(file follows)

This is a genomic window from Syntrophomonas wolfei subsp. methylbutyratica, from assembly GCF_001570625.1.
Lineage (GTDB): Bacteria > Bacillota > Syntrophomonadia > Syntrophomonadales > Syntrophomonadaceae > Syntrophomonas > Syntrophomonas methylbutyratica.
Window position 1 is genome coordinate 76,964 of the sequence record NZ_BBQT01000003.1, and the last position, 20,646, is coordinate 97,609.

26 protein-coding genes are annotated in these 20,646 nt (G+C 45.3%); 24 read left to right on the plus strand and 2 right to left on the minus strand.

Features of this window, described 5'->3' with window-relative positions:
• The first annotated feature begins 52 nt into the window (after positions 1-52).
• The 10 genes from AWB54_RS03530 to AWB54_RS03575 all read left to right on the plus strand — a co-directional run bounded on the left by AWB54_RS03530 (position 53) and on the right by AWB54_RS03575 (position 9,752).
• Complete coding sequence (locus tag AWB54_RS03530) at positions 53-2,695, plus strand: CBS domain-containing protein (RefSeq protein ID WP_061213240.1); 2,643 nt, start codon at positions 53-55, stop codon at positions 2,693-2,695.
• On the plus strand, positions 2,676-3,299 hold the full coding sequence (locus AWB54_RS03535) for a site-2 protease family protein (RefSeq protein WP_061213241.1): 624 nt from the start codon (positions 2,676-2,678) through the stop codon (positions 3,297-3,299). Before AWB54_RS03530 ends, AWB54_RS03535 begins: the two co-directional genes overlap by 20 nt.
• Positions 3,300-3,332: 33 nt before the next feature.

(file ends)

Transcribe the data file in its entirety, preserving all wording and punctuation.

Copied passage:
This is a genomic window from Syntrophomonas wolfei subsp. methylbutyratica, from assembly GCF_001570625.1.
Lineage (GTDB): Bacteria > Bacillota > Syntrophomonadia > Syntrophomonadales > Syntrophomonadaceae > Syntrophomonas > Syntrophomonas methylbutyratica.
Window position 1 is genome coordinate 76,964 of the sequence record NZ_BBQT01000003.1, and the last position, 20,646, is coordinate 97,609.

26 protein-coding genes are annotated in these 20,646 nt (G+C 45.3%); 24 read left to right on the plus strand and 2 right to left on the minus strand.

Features of this window, described 5'->3' with window-relative positions:
• The first annotated feature begins 52 nt into the window (after positions 1-52).
• The 10 genes from AWB54_RS03530 to AWB54_RS03575 all read left to right on the plus strand — a co-directional run bounded on the left by AWB54_RS03530 (position 53) and on the right by AWB54_RS03575 (position 9,752).
• Complete coding sequence (locus tag AWB54_RS03530) at positions 53-2,695, plus strand: CBS domain-containing protein (RefSeq protein ID WP_061213240.1); 2,643 nt, start codon at positions 53-55, stop codon at positions 2,693-2,695.
• On the plus strand, positions 2,676-3,299 hold the full coding sequence (locus AWB54_RS03535) for a site-2 protease family protein (RefSeq protein WP_061213241.1): 624 nt from the start codon (positions 2,676-2,678) through the stop codon (positions 3,297-3,299). Before AWB54_RS03530 ends, AWB54_RS03535 begins: the two co-directional genes overlap by 20 nt.
• Positions 3,300-3,332: 33 nt before the next feature.